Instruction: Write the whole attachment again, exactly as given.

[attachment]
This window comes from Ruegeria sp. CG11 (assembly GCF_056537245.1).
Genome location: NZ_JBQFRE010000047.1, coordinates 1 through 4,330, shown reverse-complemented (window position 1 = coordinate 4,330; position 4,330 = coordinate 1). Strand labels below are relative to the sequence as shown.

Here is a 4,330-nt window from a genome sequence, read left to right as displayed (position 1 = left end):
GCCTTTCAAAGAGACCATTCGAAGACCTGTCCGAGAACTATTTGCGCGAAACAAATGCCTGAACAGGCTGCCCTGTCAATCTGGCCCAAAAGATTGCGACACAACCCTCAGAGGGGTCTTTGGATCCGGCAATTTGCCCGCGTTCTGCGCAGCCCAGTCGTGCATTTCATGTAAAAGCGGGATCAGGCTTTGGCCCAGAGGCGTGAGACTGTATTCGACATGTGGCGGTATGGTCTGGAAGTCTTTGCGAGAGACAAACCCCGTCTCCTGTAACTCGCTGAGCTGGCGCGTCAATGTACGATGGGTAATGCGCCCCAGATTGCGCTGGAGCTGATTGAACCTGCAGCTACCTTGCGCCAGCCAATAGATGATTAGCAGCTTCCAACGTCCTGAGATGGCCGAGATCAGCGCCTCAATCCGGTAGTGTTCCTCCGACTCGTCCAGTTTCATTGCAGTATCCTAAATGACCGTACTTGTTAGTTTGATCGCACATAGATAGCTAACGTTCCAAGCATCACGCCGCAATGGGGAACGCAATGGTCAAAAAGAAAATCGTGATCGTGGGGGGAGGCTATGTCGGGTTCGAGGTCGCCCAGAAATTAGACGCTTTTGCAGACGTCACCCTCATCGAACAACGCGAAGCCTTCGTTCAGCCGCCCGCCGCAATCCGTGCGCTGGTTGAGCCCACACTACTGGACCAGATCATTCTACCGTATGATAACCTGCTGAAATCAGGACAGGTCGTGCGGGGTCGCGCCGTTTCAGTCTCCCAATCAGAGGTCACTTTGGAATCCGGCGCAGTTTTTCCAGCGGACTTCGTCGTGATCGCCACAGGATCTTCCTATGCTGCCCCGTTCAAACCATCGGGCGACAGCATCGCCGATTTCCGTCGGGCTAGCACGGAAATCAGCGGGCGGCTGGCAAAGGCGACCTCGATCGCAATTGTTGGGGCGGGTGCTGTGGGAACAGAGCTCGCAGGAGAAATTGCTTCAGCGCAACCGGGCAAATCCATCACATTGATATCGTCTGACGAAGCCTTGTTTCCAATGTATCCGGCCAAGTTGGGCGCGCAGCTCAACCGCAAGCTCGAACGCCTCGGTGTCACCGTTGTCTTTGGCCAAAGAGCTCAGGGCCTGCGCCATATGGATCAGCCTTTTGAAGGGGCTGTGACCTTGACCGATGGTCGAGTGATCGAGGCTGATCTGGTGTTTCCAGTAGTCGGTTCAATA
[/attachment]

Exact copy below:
This window comes from Ruegeria sp. CG11 (assembly GCF_056537245.1).
Genome location: NZ_JBQFRE010000047.1, coordinates 1 through 4,330, shown reverse-complemented (window position 1 = coordinate 4,330; position 4,330 = coordinate 1). Strand labels below are relative to the sequence as shown.

Here is a 4,330-nt window from a genome sequence, read left to right as displayed (position 1 = left end):
GCCTTTCAAAGAGACCATTCGAAGACCTGTCCGAGAACTATTTGCGCGAAACAAATGCCTGAACAGGCTGCCCTGTCAATCTGGCCCAAAAGATTGCGACACAACCCTCAGAGGGGTCTTTGGATCCGGCAATTTGCCCGCGTTCTGCGCAGCCCAGTCGTGCATTTCATGTAAAAGCGGGATCAGGCTTTGGCCCAGAGGCGTGAGACTGTATTCGACATGTGGCGGTATGGTCTGGAAGTCTTTGCGAGAGACAAACCCCGTCTCCTGTAACTCGCTGAGCTGGCGCGTCAATGTACGATGGGTAATGCGCCCCAGATTGCGCTGGAGCTGATTGAACCTGCAGCTACCTTGCGCCAGCCAATAGATGATTAGCAGCTTCCAACGTCCTGAGATGGCCGAGATCAGCGCCTCAATCCGGTAGTGTTCCTCCGACTCGTCCAGTTTCATTGCAGTATCCTAAATGACCGTACTTGTTAGTTTGATCGCACATAGATAGCTAACGTTCCAAGCATCACGCCGCAATGGGGAACGCAATGGTCAAAAAGAAAATCGTGATCGTGGGGGGAGGCTATGTCGGGTTCGAGGTCGCCCAGAAATTAGACGCTTTTGCAGACGTCACCCTCATCGAACAACGCGAAGCCTTCGTTCAGCCGCCCGCCGCAATCCGTGCGCTGGTTGAGCCCACACTACTGGACCAGATCATTCTACCGTATGATAACCTGCTGAAATCAGGACAGGTCGTGCGGGGTCGCGCCGTTTCAGTCTCCCAATCAGAGGTCACTTTGGAATCCGGCGCAGTTTTTCCAGCGGACTTCGTCGTGATCGCCACAGGATCTTCCTATGCTGCCCCGTTCAAACCATCGGGCGACAGCATCGCCGATTTCCGTCGGGCTAGCACGGAAATCAGCGGGCGGCTGGCAAAGGCGACCTCGATCGCAATTGTTGGGGCGGGTGCTGTGGGAACAGAGCTCGCAGGAGAAATTGCTTCAGCGCAACCGGGCAAATCCATCACATTGATATCGTCTGACGAAGCCTTGTTTCCAATGTATCCGGCCAAGTTGGGCGCGCAGCTCAACCGCAAGCTCGAACGCCTCGGTGTCACCGTTGTCTTTGGCCAAAGAGCTCAGGGCCTGCGCCATATGGATCAGCCTTTTGAAGGGGCTGTGACCTTGACCGATGGTCGAGTGATCGAGGCTGATCTGGTGTTTCCAGTAGTCGGTTCAATA